Creating a better, more positive relationship with your body can feel like a daunting, unattainable task. If you are looking for hope and evidence that it’s anything but impossible, then watch this video to the end! You’re about to hear my story of how I have come to genuinely and authentically love and appreciate my body – beyond its appearance!
Hi everyone, I’m Laura Brown from Heart & Oak Therapy, supporting better, brighter lives. We’re therapists who do regular videos on mental wellness, and give you practical ideas and tips to make your life happier and more fulfilling – so hit the subscribe button to keep in the loop!
I wanted to create this video for all of you who are looking for genuine success stories about people changing their relationships with their bodies for the better. Of course, as a therapist I work with lots of people around issues like these, and part of what makes me helpful in this area is my own lived experience in dealing with challenges with my body image. I thought, “Why share examples from my practice when I can share my very own story with all of you?”
Now, this video is definitely related to our last one, “3 Ways to Love Your Body for More Than How it Looks”, so if you haven’t watched that one yet, I highly recommend doing so after this.
The first thing I need to state is that, in spite of the work I do and the person I am today, I am a work in progress. As much as I would like to sit here and pretend that I have overcome every single body image obstacle and struggle, that would be a bold-faced lie. And it’s important to me that I be genuine and honest with you, as opposed to painting a picture-perfect story of change and growth.
The truth is, I have had a long and in-depth struggle with my body and food. I can honestly say that I did not experience a consistent feeling of love and appreciation for my body between the ages of 11-29. There were moments in that time when I made a very concerted effort through therapy, hypnotherapy, guided meditation, CBT, self-help, and positive affirmations, but it all felt pretty hollow. There might have been times where I felt a slightly stronger connection to my body, empathize with it, and pretend to love it, but it never felt quite “right”.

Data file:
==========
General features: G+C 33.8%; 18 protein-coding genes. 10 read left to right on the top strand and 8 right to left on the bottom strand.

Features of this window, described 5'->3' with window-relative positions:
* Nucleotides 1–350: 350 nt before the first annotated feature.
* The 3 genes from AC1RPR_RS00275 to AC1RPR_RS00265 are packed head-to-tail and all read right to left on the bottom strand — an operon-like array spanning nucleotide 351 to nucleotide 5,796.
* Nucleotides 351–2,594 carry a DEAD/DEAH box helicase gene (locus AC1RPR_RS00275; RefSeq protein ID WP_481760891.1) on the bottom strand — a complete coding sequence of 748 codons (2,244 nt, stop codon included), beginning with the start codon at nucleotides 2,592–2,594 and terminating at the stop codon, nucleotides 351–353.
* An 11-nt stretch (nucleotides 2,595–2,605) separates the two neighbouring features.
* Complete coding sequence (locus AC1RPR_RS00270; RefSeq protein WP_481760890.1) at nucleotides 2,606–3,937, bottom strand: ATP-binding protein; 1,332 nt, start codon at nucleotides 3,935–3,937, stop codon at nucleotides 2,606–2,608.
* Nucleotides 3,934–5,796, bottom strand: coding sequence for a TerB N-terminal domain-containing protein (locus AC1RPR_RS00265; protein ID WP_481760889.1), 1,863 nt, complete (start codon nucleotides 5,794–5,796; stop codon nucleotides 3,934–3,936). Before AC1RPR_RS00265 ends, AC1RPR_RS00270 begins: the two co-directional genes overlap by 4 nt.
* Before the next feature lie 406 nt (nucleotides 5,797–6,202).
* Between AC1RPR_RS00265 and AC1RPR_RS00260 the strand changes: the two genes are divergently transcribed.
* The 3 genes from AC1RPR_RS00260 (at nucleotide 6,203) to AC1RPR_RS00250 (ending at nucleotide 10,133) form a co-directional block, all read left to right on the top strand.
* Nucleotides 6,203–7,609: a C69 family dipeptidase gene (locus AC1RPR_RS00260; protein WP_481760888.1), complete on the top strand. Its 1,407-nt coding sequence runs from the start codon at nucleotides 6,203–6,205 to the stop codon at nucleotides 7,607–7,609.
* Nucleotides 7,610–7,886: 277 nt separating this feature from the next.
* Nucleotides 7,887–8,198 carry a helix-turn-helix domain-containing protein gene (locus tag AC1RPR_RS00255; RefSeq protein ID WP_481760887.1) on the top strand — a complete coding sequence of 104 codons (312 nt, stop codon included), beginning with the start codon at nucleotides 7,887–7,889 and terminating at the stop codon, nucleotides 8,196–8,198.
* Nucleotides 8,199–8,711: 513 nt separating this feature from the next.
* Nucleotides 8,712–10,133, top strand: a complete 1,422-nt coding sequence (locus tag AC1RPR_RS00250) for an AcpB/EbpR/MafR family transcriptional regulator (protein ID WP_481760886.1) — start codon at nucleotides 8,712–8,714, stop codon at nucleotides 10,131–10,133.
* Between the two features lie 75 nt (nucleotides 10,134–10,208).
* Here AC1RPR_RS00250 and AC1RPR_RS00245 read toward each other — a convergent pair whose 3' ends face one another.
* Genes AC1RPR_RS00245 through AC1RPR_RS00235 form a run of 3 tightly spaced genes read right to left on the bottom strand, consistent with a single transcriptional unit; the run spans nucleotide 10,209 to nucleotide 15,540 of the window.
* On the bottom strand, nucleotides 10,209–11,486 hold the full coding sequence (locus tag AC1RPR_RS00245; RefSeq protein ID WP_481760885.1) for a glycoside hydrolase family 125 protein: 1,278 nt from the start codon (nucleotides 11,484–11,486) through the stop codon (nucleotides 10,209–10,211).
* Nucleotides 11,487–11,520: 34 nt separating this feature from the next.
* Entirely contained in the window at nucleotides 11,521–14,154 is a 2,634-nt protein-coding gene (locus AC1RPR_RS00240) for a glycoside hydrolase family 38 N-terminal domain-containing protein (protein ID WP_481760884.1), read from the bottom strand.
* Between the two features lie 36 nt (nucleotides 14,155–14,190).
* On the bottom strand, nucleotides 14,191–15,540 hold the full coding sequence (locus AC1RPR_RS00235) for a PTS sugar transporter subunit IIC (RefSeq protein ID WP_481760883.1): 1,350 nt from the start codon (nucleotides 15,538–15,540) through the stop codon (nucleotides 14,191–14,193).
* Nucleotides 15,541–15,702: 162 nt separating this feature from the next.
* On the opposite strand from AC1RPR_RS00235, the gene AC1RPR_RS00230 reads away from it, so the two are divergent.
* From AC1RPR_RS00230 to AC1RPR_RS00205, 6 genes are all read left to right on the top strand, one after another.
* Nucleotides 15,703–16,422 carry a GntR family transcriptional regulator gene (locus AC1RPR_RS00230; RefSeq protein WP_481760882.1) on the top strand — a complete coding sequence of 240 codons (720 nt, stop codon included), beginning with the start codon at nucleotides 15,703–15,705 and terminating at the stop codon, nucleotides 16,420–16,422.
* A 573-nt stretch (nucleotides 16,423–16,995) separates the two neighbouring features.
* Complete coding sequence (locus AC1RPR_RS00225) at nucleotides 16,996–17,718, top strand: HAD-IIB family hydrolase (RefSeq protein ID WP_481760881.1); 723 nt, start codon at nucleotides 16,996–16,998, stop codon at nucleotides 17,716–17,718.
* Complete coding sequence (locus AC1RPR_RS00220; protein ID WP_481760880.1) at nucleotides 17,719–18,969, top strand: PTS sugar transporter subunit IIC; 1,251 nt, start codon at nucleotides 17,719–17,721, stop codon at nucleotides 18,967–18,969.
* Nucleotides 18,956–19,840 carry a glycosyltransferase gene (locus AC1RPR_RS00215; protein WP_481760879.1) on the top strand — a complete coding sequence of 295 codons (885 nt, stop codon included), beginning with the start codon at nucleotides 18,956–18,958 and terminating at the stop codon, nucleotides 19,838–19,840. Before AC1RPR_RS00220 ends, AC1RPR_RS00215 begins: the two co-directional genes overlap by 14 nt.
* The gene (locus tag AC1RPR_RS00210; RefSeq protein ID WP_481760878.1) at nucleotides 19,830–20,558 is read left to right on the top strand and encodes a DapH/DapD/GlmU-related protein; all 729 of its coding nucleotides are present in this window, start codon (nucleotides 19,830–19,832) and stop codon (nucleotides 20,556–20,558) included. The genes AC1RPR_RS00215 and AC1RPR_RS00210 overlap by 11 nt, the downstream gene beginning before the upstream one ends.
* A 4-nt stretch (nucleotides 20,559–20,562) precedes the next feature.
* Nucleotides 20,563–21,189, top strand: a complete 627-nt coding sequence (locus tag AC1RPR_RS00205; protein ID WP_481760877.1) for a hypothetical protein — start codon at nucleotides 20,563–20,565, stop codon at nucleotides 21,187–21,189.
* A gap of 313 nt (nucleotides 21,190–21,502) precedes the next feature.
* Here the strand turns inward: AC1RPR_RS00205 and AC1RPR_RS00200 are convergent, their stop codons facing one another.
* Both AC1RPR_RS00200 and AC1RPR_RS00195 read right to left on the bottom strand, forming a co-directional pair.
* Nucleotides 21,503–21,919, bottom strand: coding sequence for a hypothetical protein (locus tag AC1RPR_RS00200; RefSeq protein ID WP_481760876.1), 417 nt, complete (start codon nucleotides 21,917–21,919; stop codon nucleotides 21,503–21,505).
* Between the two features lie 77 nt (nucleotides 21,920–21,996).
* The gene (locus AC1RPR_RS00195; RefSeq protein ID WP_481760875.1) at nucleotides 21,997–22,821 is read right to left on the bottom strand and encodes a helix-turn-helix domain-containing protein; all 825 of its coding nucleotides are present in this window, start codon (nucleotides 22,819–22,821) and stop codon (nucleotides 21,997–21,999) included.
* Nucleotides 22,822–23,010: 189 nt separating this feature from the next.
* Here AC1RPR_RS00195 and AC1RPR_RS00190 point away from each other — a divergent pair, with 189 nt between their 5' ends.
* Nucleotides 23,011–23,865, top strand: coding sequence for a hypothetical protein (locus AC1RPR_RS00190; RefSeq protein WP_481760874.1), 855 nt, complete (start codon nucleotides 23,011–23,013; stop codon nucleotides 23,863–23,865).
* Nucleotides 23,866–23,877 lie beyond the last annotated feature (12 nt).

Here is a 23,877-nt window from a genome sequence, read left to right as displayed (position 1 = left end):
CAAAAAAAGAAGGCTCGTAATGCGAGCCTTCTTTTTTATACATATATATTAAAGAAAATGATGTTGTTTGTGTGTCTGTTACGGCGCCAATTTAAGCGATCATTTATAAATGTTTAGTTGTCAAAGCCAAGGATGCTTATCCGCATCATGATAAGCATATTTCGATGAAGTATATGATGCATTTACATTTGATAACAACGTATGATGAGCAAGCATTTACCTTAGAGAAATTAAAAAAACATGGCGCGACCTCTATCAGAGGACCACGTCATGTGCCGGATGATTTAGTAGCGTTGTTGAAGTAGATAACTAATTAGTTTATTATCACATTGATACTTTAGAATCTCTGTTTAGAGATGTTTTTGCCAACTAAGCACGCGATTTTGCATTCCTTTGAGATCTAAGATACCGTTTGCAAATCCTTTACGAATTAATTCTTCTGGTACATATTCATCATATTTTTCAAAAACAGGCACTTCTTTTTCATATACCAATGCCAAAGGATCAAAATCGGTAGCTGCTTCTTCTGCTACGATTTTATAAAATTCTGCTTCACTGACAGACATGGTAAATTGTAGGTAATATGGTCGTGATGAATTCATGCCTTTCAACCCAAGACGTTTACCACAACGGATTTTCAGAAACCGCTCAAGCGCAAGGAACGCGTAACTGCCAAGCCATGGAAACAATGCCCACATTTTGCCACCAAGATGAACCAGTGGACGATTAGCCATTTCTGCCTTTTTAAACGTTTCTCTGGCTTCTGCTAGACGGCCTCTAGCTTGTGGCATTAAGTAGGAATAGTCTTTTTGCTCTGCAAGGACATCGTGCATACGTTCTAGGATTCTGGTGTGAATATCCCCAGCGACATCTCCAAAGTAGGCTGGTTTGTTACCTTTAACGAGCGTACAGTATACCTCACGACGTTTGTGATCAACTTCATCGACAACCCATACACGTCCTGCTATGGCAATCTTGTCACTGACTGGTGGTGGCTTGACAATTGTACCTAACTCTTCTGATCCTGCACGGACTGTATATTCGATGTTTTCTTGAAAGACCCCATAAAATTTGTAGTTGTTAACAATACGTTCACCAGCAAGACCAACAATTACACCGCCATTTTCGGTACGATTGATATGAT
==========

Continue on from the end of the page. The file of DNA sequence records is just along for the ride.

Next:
I don’t think I’m alone in this type of experience. In fact, I know that I’m not. The clients I have worked for thus far have shared similar stories – attempts to force that feeling of love without a real genuine, consistent outcome. And that can be a frustrating and hopeless place to be.
So, where am I now?
Today I am at a place with my body where I actually listen to and prioritize its needs. I genuinely feel grateful for everything that my body does for me, and I am motivated to take care of it in spite of conflicting desires, like thinness. I also feel pretty positive about my body’s appearance, and enjoy dressing it up and showing off my curves.
I still have desires and longings to be slimmer and fitter. I want my muscles that I have worked so hard for to show up. I want my face to stay youthful and wrinkle free. At the same time, these desires do not outweigh my genuine interest in supporting my body in being its happiest, most energetic, and healthy self. This is a HUGE contrast to how things used to be.
For so long, the desire to look like a runway model was at the top of my misguided priority list. I wanted to be skinny at all costs, and I blamed my body for refusing to give me what I so desperately wanted.
The shift to where I am now took time. I was not an overnight success by any stretch of the imagination. It began by recognizing where I was at, and how frustrated and exhausted I was by this way of being. It coincided with my desire to change my restrictive eating practices to be more intuitive and body-directed. This required me to trust that my body could make wise choices, and that I could learn to listen and prioritize its needs with some trial and error.